Three-dimensional movies are destined to be shown on board aircraft in the future. But in-flight entertainment players do not see a significant market for 3D in the near term.
Thales has kept a close eye on 3D technology, both in the terrestrial market and via the World Airline Entertainment Association, which is rebranding as the Airline Passenger Experience Association. The company has conducted some of its own experimentation through IFE equipment.
"The feedback that we get from a lot of airlines and technology partners is that 3D lends itself very well to a theatre-type experience. For a seatback IFE experience, especially in economy class where passengers are not far from the screens, there is a question mark over whether the environment lends itself to 3D or whether it's overkill," says Thales vice-president of marketing and customer proposition Stuart Dunleavy.
"If we have demand for 3D from customers we'll support it, but there has been no firm commitment and no requirement or demands to deliver in the immediate timeframe."
On this, Thales finds itself on common ground with rival Panasonic Avionics. "There was initially great interest in 3D, and then the realities of what it could really mean started to take effect," says Panasonic director of corporate sales and marketing Neil James.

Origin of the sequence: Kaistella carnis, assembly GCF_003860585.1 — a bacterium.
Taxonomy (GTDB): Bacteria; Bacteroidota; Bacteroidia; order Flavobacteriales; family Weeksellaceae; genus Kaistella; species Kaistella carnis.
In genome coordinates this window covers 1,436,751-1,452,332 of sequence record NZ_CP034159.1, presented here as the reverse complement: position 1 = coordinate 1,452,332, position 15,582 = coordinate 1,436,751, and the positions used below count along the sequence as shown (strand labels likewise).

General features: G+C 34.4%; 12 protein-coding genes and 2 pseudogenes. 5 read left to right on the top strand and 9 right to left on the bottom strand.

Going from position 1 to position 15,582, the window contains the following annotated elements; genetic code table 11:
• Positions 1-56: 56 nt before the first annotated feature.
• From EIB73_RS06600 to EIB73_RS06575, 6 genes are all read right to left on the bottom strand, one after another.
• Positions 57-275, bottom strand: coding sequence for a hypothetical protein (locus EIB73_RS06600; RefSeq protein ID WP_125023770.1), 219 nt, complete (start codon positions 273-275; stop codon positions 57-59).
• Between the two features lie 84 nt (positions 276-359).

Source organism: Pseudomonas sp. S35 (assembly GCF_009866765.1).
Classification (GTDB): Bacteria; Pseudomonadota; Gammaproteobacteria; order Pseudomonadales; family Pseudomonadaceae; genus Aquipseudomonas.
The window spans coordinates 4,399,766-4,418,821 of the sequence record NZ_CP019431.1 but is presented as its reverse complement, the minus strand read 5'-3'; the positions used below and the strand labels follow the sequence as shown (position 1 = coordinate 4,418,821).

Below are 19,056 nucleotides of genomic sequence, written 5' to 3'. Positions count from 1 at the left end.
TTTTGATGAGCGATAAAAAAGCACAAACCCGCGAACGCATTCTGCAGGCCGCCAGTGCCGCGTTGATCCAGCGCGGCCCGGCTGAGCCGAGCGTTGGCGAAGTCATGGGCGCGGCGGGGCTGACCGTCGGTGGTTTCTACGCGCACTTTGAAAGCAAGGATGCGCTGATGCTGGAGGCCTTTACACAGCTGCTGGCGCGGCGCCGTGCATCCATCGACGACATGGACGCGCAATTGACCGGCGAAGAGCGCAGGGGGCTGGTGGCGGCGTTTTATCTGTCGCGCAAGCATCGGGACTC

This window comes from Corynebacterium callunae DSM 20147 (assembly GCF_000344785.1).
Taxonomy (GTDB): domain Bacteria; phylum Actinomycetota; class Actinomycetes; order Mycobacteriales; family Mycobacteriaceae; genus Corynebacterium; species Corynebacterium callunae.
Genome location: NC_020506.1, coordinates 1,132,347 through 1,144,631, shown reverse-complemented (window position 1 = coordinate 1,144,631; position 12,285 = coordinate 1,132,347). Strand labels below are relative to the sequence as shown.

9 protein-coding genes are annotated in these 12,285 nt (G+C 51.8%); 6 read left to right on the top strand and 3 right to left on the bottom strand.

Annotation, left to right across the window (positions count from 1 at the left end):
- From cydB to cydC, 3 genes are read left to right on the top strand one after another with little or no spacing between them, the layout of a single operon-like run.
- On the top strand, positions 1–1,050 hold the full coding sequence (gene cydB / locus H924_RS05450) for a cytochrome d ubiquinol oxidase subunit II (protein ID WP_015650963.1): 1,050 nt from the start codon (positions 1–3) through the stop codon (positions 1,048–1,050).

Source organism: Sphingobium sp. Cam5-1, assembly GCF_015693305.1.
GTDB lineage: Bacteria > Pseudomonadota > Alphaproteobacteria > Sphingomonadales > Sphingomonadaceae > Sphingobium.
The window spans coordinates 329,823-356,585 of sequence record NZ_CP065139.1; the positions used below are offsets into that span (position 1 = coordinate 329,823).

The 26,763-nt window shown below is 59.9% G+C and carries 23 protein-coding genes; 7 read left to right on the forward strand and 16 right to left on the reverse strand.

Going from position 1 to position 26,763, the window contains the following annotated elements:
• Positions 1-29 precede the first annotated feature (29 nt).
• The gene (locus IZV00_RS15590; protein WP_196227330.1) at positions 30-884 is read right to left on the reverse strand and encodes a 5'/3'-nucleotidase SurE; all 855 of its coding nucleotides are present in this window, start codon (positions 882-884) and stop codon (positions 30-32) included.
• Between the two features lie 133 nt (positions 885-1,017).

There are myriad issues to consider, says independent consultant Michael Childers.
"First, the required screen size and distance from the screen almost surely limits it to premium cabins. Second, there are issues with 3D causing dizziness and nausea. Third, there are increased hardware costs, the cost of providing glasses, and the potential for higher licensing costs. On top of that, there are doubts about how many movies will be released in 3D," says Childers.
Walt Disney Studios Motion Pictures, non-theatrical senior vice-president Linda Palmer says Disney is "supportive of 3D in flight" and has worked "hand and glove" with Panasonic. But she admits that challenges still exist.
"Showing proper 3D movies in flight requires new screens. That means retrofitting aircraft. The expectations are that the 3D you see at home is similar to what you'll see in the cinema, and when you use those red/blue glasses, it is just not there. So we want the consumer to continue to expect closer to what they see in the cinemas. So we will not support that option," says Palmer. "The other two options are polarised glasses or active glasses. The active glasses are electronically controlled, which will have a huge impact on airlines as it would require them to plug the glasses into a power unit and to manage the glasses. In my opinion we're still several years way from the no-glasses 3D."
But Palmer is confident that airlines will eventually offer 3D movies. "Some big airlines will retrofit, and will pay for the special glasses, and then the studio will provide them with the proper files," she says.
Lufthansa vice-president of production management and innovation Christian Körfgen says the carrier is far more interested in high definition than in 3D technology. "Perhaps in five to seven years or so, but it's not our focus now."
Panasonic's James says the manufacturer is not closing the door on a solution. "There may be an airline that would want to be able to say 'We're the first to do this'. It's a question of whether it will become ubiquitous in the short term."